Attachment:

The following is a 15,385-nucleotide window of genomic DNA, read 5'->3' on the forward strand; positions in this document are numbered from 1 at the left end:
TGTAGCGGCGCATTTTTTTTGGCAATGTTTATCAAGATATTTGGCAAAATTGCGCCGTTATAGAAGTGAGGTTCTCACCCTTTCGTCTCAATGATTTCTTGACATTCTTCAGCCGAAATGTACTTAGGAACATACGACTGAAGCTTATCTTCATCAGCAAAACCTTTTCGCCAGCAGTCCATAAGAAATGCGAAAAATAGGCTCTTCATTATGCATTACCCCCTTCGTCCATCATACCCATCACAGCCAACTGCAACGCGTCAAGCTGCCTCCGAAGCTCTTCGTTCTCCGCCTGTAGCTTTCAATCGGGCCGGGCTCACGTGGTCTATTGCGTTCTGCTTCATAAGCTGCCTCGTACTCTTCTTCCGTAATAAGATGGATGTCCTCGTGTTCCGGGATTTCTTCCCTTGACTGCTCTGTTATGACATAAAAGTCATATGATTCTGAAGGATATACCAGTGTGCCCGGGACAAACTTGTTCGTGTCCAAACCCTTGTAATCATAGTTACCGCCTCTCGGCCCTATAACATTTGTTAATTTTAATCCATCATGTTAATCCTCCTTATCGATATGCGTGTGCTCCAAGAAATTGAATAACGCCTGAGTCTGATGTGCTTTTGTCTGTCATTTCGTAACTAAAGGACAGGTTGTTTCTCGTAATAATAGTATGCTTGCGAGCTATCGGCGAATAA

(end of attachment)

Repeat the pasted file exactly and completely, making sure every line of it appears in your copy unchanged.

The following is a 15,385-nucleotide window of genomic DNA, read 5'->3' on the forward strand; positions in this document are numbered from 1 at the left end:
TGTAGCGGCGCATTTTTTTTGGCAATGTTTATCAAGATATTTGGCAAAATTGCGCCGTTATAGAAGTGAGGTTCTCACCCTTTCGTCTCAATGATTTCTTGACATTCTTCAGCCGAAATGTACTTAGGAACATACGACTGAAGCTTATCTTCATCAGCAAAACCTTTTCGCCAGCAGTCCATAAGAAATGCGAAAAATAGGCTCTTCATTATGCATTACCCCCTTCGTCCATCATACCCATCACAGCCAACTGCAACGCGTCAAGCTGCCTCCGAAGCTCTTCGTTCTCCGCCTGTAGCTTTCAATCGGGCCGGGCTCACGTGGTCTATTGCGTTCTGCTTCATAAGCTGCCTCGTACTCTTCTTCCGTAATAAGATGGATGTCCTCGTGTTCCGGGATTTCTTCCCTTGACTGCTCTGTTATGACATAAAAGTCATATGATTCTGAAGGATATACCAGTGTGCCCGGGACAAACTTGTTCGTGTCCAAACCCTTGTAATCATAGTTACCGCCTCTCGGCCCTATAACATTTGTTAATTTTAATCCATCATGTTAATCCTCCTTATCGATATGCGTGTGCTCCAAGAAATTGAATAACGCCTGAGTCTGATGTGCTTTTGTCTGTCATTTCGTAACTAAAGGACAGGTTGTTTCTCGTAATAATAGTATGCTTGCGAGCTATCGGCGAATAA